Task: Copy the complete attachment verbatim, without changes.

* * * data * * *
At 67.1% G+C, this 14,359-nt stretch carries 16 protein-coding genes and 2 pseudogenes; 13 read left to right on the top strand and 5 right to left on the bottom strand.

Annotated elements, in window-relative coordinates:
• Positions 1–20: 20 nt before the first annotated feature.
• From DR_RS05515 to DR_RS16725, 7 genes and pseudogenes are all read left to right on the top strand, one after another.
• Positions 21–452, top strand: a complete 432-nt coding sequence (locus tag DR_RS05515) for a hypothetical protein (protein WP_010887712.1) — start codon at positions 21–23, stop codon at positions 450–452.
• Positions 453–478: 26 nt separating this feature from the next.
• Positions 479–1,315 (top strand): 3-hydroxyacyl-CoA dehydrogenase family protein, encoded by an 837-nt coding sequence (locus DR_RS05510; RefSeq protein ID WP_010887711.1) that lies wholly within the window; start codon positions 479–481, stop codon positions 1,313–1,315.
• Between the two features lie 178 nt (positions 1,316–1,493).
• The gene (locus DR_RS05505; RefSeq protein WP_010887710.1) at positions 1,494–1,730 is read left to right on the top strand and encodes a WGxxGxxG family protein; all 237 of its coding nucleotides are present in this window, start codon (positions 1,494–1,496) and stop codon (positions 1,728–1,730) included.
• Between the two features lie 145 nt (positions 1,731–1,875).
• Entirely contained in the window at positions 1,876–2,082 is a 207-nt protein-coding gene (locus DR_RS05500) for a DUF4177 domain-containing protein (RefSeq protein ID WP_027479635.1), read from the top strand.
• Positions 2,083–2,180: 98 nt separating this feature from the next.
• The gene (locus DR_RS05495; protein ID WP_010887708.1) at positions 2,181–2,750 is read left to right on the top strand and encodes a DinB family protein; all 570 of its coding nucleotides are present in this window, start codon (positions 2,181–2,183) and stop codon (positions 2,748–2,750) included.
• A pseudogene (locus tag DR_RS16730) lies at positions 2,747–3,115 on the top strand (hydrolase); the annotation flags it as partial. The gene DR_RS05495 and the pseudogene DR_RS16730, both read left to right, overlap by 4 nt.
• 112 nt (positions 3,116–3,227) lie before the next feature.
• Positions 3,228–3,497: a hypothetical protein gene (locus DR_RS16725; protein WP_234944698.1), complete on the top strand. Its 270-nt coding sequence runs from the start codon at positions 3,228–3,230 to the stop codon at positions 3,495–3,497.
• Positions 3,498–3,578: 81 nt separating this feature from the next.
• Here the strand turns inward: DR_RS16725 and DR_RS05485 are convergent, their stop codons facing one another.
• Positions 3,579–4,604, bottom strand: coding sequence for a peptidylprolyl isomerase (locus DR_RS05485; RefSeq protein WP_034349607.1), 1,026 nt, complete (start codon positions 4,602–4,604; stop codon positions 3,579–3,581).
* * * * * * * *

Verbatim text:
At 67.1% G+C, this 14,359-nt stretch carries 16 protein-coding genes and 2 pseudogenes; 13 read left to right on the top strand and 5 right to left on the bottom strand.

Annotated elements, in window-relative coordinates:
• Positions 1–20: 20 nt before the first annotated feature.
• From DR_RS05515 to DR_RS16725, 7 genes and pseudogenes are all read left to right on the top strand, one after another.
• Positions 21–452, top strand: a complete 432-nt coding sequence (locus tag DR_RS05515) for a hypothetical protein (protein WP_010887712.1) — start codon at positions 21–23, stop codon at positions 450–452.
• Positions 453–478: 26 nt separating this feature from the next.
• Positions 479–1,315 (top strand): 3-hydroxyacyl-CoA dehydrogenase family protein, encoded by an 837-nt coding sequence (locus DR_RS05510; RefSeq protein ID WP_010887711.1) that lies wholly within the window; start codon positions 479–481, stop codon positions 1,313–1,315.
• Between the two features lie 178 nt (positions 1,316–1,493).
• The gene (locus DR_RS05505; RefSeq protein WP_010887710.1) at positions 1,494–1,730 is read left to right on the top strand and encodes a WGxxGxxG family protein; all 237 of its coding nucleotides are present in this window, start codon (positions 1,494–1,496) and stop codon (positions 1,728–1,730) included.
• Between the two features lie 145 nt (positions 1,731–1,875).
• Entirely contained in the window at positions 1,876–2,082 is a 207-nt protein-coding gene (locus DR_RS05500) for a DUF4177 domain-containing protein (RefSeq protein ID WP_027479635.1), read from the top strand.
• Positions 2,083–2,180: 98 nt separating this feature from the next.
• The gene (locus DR_RS05495; protein ID WP_010887708.1) at positions 2,181–2,750 is read left to right on the top strand and encodes a DinB family protein; all 570 of its coding nucleotides are present in this window, start codon (positions 2,181–2,183) and stop codon (positions 2,748–2,750) included.
• A pseudogene (locus tag DR_RS16730) lies at positions 2,747–3,115 on the top strand (hydrolase); the annotation flags it as partial. The gene DR_RS05495 and the pseudogene DR_RS16730, both read left to right, overlap by 4 nt.
• 112 nt (positions 3,116–3,227) lie before the next feature.
• Positions 3,228–3,497: a hypothetical protein gene (locus DR_RS16725; protein WP_234944698.1), complete on the top strand. Its 270-nt coding sequence runs from the start codon at positions 3,228–3,230 to the stop codon at positions 3,495–3,497.
• Positions 3,498–3,578: 81 nt separating this feature from the next.
• Here the strand turns inward: DR_RS16725 and DR_RS05485 are convergent, their stop codons facing one another.
• Positions 3,579–4,604, bottom strand: coding sequence for a peptidylprolyl isomerase (locus DR_RS05485; RefSeq protein WP_034349607.1), 1,026 nt, complete (start codon positions 4,602–4,604; stop codon positions 3,579–3,581).